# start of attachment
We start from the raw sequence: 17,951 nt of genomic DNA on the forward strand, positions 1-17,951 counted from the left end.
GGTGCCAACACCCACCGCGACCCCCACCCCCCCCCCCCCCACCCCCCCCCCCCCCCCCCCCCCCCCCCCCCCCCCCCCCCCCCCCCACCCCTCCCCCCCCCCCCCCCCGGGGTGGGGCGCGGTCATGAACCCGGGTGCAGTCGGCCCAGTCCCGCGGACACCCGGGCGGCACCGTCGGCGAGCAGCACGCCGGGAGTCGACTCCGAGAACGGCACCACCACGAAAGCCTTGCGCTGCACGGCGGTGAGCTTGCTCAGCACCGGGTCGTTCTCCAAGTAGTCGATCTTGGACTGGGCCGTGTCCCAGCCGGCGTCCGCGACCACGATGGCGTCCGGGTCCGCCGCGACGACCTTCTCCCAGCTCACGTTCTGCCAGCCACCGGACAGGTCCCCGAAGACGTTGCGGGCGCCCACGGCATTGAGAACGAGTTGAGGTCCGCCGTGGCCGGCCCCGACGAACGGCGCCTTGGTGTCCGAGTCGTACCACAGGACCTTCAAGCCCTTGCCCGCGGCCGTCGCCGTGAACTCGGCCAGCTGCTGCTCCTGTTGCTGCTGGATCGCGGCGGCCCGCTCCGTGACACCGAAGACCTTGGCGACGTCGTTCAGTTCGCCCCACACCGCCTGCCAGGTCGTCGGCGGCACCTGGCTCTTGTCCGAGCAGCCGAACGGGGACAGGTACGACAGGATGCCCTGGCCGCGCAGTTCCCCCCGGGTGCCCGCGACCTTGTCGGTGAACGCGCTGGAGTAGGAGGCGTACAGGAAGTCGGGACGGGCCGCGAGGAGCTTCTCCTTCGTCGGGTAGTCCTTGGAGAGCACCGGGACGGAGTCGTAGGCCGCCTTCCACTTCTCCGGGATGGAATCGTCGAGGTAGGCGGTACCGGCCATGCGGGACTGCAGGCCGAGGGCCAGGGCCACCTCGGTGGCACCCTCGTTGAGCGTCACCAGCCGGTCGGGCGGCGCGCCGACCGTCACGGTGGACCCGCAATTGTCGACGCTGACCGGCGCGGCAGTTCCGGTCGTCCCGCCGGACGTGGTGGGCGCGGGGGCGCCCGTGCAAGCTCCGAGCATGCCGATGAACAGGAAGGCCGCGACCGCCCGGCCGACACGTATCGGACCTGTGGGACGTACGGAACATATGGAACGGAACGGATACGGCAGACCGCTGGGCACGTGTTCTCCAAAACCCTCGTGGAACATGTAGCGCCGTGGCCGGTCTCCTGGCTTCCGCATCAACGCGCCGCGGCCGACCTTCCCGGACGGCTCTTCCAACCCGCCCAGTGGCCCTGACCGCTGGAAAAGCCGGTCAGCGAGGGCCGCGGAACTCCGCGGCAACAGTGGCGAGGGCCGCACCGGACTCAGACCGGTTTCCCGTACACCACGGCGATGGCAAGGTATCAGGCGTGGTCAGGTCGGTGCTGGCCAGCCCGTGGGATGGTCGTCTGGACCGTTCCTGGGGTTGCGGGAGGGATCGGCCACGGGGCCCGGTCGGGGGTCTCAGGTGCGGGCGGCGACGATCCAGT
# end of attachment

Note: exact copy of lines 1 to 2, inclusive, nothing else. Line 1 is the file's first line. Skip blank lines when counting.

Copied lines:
We start from the raw sequence: 17,951 nt of genomic DNA on the forward strand, positions 1-17,951 counted from the left end.
GGTGCCAACACCCACCGCGACCCCCACCCCCCCCCCCCCCACCCCCCCCCCCCCCCCCCCCCCCCCCCCCCCCCCCCCCCCCCCCCACCCCTCCCCCCCCCCCCCCCCGGGGTGGGGCGCGGTCATGAACCCGGGTGCAGTCGGCCCAGTCCCGCGGACACCCGGGCGGCACCGTCGGCGAGCAGCACGCCGGGAGTCGACTCCGAGAACGGCACCACCACGAAAGCCTTGCGCTGCACGGCGGTGAGCTTGCTCAGCACCGGGTCGTTCTCCAAGTAGTCGATCTTGGACTGGGCCGTGTCCCAGCCGGCGTCCGCGACCACGATGGCGTCCGGGTCCGCCGCGACGACCTTCTCCCAGCTCACGTTCTGCCAGCCACCGGACAGGTCCCCGAAGACGTTGCGGGCGCCCACGGCATTGAGAACGAGTTGAGGTCCGCCGTGGCCGGCCCCGACGAACGGCGCCTTGGTGTCCGAGTCGTACCACAGGACCTTCAAGCCCTTGCCCGCGGCCGTCGCCGTGAACTCGGCCAGCTGCTGCTCCTGTTGCTGCTGGATCGCGGCGGCCCGCTCCGTGACACCGAAGACCTTGGCGACGTCGTTCAGTTCGCCCCACACCGCCTGCCAGGTCGTCGGCGGCACCTGGCTCTTGTCCGAGCAGCCGAACGGGGACAGGTACGACAGGATGCCCTGGCCGCGCAGTTCCCCCCGGGTGCCCGCGACCTTGTCGGTGAACGCGCTGGAGTAGGAGGCGTACAGGAAGTCGGGACGGGCCGCGAGGAGCTTCTCCTTCGTCGGGTAGTCCTTGGAGAGCACCGGGACGGAGTCGTAGGCCGCCTTCCACTTCTCCGGGATGGAATCGTCGAGGTAGGCGGTACCGGCCATGCGGGACTGCAGGCCGAGGGCCAGGGCCACCTCGGTGGCACCCTCGTTGAGCGTCACCAGCCGGTCGGGCGGCGCGCCGACCGTCACGGTGGACCCGCAATTGTCGACGCTGACCGGCGCGGCAGTTCCGGTCGTCCCGCCGGACGTGGTGGGCGCGGGGGCGCCCGTGCAAGCTCCGAGCATGCCGATGAACAGGAAGGCCGCGACCGCCCGGCCGACACGTATCGGACCTGTGGGACGTACGGAACATATGGAACGGAACGGATACGGCAGACCGCTGGGCACGTGTTCTCCAAAACCCTCGTGGAACATGTAGCGCCGTGGCCGGTCTCCTGGCTTCCGCATCAACGCGCCGCGGCCGACCTTCCCGGACGGCTCTTCCAACCCGCCCAGTGGCCCTGACCGCTGGAAAAGCCGGTCAGCGAGGGCCGCGGAACTCCGCGGCAACAGTGGCGAGGGCCGCACCGGACTCAGACCGGTTTCCCGTACACCACGGCGATGGCAAGGTATCAGGCGTGGTCAGGTCGGTGCTGGCCAGCCCGTGGGATGGTCGTCTGGACCGTTCCTGGGGTTGCGGGAGGGATCGGCCACGGGGCCCGGTCGGGGGTCTCAGGTGCGGGCGGCGACGATCCAGT